Mariners-Athletics Preview

The Associated Press

The Seattle Mariners won't be heading to the playoffs without something just short of a miracle, but they're sure making it difficult for the Oakland Athletics to improve their chances of repeating as AL West champions.

Visiting Seattle seeks a seventh victory in the last 10 meetings with Oakland in the finale of a three-game series Wednesday afternoon.

The Mariners (58-67) are trending toward their fourth straight losing season as they sit 14 1/2 games behind first-place Texas in the AL West. They've more than held their own against Oakland, though, going 9-6 and winning each of the last three series.

After dropping Monday's opener on Brandon Moss' ninth-inning homer, Seattle bounced back with a 7-4 victory Tuesday behind a homer and three RBIs from Nick Franklin.

It marked just the third victory in the last 53 times the Mariners had trailed after seven innings, putting together a five-run eighth. Franklin was safe on a close play at the plate in that inning, but he suffered a laceration on his left knee that required stitches.

The injury could keep him out for up to one week.

"I want to say it was five stitches,'' acting manager Robby Thompson said. "He had a nice little deep gash in his left knee. He wanted to stay in, just wanted new pants. It was necessary to take care of that right away.''

Oakland (71-54), which closes the season with a three-game series at Seattle, fell 1 1/2 games behind the Rangers for the division lead, but it still holds the league's second wild-card spot.

Josh Donaldson and Nate Freiman each hit first-inning homers Tuesday, but the A's were held scoreless for the final eight frames.

Catcher Derek Norris suffered a fractured left toe on the play that also injured Franklin. Backup Stephen Vogt could get the start as the A's face Seattle's Hisashi Iwakuma, who is coming off another impressive outing.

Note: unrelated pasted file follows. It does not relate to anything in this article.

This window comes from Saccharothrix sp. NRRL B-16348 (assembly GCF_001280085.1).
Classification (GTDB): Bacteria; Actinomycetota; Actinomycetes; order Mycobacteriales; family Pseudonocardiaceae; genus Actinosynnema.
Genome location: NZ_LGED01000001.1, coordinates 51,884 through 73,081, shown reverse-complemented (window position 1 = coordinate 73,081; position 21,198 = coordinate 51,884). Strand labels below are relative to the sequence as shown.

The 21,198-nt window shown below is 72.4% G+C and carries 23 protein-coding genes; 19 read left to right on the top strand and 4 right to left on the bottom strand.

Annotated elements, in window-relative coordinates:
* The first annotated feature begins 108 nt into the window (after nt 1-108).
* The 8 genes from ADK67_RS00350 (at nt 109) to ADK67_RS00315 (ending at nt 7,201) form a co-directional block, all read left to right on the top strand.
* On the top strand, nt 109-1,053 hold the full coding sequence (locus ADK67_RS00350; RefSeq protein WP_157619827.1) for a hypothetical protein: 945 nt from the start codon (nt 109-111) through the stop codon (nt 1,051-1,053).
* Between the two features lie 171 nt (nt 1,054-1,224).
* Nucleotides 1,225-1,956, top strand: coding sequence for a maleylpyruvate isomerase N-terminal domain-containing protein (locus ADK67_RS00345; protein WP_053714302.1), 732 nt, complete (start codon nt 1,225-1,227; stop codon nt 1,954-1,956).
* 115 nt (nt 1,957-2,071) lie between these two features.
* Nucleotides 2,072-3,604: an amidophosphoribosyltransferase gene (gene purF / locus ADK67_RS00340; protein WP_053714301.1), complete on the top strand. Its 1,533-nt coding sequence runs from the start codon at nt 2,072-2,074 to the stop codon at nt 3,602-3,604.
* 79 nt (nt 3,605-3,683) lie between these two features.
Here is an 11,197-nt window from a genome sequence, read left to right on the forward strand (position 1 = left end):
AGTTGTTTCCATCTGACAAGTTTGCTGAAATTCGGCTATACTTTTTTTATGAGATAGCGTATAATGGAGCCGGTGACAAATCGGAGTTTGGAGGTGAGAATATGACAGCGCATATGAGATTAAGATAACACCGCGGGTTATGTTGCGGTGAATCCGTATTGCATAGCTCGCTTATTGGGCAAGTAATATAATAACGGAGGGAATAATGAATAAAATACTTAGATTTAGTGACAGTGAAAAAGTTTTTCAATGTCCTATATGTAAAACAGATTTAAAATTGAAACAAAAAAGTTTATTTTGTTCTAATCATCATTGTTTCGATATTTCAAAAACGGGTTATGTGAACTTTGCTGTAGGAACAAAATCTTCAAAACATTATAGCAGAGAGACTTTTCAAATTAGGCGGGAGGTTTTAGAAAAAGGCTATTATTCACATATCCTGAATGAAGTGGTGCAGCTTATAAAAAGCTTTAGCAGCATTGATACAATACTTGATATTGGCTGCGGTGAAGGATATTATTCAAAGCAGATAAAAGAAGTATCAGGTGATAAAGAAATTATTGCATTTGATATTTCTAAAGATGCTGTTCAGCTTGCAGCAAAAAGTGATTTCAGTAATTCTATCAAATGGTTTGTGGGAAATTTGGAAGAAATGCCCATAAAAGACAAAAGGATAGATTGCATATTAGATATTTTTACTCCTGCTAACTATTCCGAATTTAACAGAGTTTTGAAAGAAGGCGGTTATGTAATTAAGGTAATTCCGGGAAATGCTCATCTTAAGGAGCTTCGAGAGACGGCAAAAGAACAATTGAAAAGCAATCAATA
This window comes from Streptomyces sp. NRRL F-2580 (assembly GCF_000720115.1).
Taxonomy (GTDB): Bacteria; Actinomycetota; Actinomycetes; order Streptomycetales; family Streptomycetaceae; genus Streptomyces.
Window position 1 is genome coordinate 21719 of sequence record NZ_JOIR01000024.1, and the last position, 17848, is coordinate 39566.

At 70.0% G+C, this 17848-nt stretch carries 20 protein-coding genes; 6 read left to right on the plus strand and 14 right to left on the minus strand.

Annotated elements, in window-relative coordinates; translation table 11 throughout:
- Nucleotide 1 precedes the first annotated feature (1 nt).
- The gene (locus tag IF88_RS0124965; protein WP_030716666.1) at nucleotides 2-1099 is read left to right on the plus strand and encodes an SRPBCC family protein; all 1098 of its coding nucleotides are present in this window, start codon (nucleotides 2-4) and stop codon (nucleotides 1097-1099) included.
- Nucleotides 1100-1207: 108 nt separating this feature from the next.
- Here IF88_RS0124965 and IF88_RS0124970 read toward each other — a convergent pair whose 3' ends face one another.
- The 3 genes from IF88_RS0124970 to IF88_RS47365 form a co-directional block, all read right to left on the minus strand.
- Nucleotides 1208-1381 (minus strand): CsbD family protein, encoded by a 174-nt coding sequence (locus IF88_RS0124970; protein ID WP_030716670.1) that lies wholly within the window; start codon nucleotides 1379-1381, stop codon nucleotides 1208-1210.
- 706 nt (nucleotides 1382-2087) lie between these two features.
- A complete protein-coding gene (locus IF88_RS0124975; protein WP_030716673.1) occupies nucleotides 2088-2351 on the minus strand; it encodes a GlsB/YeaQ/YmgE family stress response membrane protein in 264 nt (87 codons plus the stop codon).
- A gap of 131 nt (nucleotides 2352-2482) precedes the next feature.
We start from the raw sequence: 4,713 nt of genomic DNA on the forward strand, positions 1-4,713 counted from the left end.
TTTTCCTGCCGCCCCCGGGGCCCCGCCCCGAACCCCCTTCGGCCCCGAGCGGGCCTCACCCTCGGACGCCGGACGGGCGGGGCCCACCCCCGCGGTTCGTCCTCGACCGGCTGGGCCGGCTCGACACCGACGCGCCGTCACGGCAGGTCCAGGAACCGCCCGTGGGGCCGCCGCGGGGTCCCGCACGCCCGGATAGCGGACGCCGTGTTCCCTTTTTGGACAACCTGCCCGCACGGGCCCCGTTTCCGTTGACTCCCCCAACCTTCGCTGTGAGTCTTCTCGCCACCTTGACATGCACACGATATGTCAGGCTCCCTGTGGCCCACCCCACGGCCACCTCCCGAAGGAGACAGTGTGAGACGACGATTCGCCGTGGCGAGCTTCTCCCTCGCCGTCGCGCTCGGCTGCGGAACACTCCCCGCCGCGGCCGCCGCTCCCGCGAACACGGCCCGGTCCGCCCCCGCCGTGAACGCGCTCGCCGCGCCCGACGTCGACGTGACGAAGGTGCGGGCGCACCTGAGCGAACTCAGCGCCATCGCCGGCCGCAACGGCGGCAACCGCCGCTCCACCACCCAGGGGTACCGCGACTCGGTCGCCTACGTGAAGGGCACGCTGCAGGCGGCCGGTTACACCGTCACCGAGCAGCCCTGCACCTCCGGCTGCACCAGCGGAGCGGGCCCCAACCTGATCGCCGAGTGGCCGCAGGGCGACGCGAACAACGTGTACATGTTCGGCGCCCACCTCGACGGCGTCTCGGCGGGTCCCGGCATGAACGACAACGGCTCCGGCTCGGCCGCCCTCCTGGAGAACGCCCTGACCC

Iwakuma (11-6, 2.95 ERA) allowed one run and struck out eight in seven innings of Friday's 3-1 win over Texas, and he's given up fewer than three runs in four of his last five starts.

The right-hander pitched well in his first two starts against the A's this season, winning both while allowing three runs over 13 innings. Iwakuma, though, gave up four runs in five innings of a 10-2 loss on June 16 before allowing four runs on three homers over seven frames in a 6-3 defeat five days later.

Yoenis Cespedes homered off him April 2 and again June 21, and the A's slugger is 6 for 15 with three homers and two doubles lifetime against Iwakuma.

Oakland counters with A.J. Griffin, who has struggled with his control lately.

Griffin (10-8, 3.76) walked a career-worst six in Oakland's 6-4 win over Toronto on Aug. 11 before issuing five free passes while giving up one unearned run in five innings of the A's 3-2 victory over Cleveland on Friday.

The right-hander, who threw 104 pitches in his last outing, had walked 10 over his previous nine starts combined.

"The ball was up in the zone at times, which you don't normally see out of him, either," manager Bob Melvin said. "He battled himself. He was a little frustrated the whole game with his command."

Griffin had won each of his three career starts versus Seattle while posting a 2.12 ERA before giving up four runs in six innings of a 4-0 loss June 15.

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